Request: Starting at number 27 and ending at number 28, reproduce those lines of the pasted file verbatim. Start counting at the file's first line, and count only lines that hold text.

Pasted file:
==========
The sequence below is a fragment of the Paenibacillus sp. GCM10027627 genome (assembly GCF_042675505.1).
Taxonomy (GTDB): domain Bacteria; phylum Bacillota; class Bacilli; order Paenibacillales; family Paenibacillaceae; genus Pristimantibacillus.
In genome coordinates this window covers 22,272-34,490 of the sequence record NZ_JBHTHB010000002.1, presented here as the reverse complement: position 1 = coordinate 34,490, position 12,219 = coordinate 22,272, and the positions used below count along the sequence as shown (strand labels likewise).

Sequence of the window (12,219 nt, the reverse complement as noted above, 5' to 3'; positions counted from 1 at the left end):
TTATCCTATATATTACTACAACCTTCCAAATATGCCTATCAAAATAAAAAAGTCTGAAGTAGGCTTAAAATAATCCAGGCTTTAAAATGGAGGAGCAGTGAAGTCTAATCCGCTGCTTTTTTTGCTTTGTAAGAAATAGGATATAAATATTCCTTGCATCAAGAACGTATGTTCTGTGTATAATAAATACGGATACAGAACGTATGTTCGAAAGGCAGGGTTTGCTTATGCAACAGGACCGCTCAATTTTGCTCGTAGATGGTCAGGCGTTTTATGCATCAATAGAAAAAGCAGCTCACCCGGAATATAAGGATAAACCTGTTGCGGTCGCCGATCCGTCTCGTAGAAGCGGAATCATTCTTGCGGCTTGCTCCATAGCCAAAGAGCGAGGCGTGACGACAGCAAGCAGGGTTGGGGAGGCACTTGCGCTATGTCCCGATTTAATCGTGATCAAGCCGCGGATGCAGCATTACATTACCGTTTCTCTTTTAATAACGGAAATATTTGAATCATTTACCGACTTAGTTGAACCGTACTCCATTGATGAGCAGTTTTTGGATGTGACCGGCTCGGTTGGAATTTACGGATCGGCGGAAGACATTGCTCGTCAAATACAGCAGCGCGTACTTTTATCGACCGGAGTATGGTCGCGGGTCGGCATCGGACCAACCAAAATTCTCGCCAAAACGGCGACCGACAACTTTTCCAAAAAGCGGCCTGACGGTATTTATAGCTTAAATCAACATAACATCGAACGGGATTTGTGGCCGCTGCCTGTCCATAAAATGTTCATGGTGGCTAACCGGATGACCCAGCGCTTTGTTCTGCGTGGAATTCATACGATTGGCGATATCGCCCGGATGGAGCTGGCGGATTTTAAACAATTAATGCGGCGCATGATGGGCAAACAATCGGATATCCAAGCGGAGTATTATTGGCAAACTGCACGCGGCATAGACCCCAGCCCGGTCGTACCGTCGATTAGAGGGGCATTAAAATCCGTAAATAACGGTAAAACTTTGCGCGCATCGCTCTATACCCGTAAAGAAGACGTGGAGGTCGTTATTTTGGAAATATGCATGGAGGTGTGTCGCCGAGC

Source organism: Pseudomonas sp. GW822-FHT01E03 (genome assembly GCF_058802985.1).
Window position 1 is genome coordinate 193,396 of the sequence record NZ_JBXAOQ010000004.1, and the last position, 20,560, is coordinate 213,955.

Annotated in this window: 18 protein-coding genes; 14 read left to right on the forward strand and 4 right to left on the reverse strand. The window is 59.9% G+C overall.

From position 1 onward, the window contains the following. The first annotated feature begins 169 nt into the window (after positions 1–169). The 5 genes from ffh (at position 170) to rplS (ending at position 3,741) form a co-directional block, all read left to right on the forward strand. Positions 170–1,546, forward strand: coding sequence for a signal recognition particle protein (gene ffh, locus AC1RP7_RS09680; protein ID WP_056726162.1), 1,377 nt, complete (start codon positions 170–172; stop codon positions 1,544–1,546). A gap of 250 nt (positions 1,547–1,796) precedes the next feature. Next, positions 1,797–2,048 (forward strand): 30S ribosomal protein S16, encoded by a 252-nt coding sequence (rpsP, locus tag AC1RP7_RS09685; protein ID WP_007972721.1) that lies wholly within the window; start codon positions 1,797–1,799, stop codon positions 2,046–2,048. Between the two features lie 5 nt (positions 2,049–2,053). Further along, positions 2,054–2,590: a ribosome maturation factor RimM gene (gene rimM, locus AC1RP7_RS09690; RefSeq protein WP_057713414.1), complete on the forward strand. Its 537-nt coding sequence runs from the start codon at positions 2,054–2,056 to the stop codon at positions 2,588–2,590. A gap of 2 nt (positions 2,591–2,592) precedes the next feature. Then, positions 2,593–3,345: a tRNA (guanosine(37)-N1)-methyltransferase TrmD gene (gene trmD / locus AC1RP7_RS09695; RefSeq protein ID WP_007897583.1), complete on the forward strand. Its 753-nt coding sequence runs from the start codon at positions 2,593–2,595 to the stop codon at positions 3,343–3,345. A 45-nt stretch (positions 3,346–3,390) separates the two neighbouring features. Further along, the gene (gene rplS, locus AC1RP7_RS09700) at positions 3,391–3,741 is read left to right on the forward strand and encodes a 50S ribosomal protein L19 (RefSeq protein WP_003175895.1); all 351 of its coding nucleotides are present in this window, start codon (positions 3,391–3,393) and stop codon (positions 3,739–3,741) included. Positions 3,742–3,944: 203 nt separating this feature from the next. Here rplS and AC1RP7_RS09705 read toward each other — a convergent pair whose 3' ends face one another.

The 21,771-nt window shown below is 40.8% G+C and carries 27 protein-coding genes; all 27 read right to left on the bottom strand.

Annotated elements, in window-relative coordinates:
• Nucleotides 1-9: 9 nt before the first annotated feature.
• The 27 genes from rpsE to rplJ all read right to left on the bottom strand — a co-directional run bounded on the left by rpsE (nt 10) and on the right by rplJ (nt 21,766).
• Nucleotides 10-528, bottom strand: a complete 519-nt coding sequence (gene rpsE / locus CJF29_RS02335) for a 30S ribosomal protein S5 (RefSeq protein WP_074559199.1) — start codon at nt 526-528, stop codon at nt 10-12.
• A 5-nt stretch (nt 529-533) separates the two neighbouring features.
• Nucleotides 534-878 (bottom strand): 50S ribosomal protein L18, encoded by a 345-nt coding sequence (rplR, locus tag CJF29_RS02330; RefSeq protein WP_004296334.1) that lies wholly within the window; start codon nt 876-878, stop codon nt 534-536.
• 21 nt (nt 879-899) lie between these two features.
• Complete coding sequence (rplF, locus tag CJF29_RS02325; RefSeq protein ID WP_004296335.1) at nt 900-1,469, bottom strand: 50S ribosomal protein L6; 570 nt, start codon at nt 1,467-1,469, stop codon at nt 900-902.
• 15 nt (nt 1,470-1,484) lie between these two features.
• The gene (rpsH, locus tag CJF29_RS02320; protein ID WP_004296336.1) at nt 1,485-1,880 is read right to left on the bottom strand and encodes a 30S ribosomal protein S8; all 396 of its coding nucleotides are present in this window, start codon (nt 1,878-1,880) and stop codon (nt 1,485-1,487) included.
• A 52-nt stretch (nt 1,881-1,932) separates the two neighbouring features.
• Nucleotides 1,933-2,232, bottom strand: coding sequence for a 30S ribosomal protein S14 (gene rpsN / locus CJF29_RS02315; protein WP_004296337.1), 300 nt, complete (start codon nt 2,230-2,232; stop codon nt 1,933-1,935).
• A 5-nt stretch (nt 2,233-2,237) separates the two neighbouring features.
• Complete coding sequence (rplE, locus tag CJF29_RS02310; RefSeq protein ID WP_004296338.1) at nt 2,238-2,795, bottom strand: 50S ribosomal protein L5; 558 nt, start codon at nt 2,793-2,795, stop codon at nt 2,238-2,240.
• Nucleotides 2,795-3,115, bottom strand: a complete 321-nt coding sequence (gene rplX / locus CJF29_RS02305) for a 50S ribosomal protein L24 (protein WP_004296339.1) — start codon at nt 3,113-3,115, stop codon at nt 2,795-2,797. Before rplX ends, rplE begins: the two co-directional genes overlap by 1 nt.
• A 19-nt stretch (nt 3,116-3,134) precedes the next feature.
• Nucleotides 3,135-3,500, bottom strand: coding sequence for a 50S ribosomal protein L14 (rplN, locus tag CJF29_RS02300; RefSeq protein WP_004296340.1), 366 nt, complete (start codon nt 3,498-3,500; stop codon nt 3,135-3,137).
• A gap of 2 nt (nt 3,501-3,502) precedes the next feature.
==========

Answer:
• Nucleotides 3,135-3,500, bottom strand: coding sequence for a 50S ribosomal protein L14 (rplN, locus tag CJF29_RS02300; RefSeq protein WP_004296340.1), 366 nt, complete (start codon nt 3,498-3,500; stop codon nt 3,135-3,137).
• A gap of 2 nt (nt 3,501-3,502) precedes the next feature.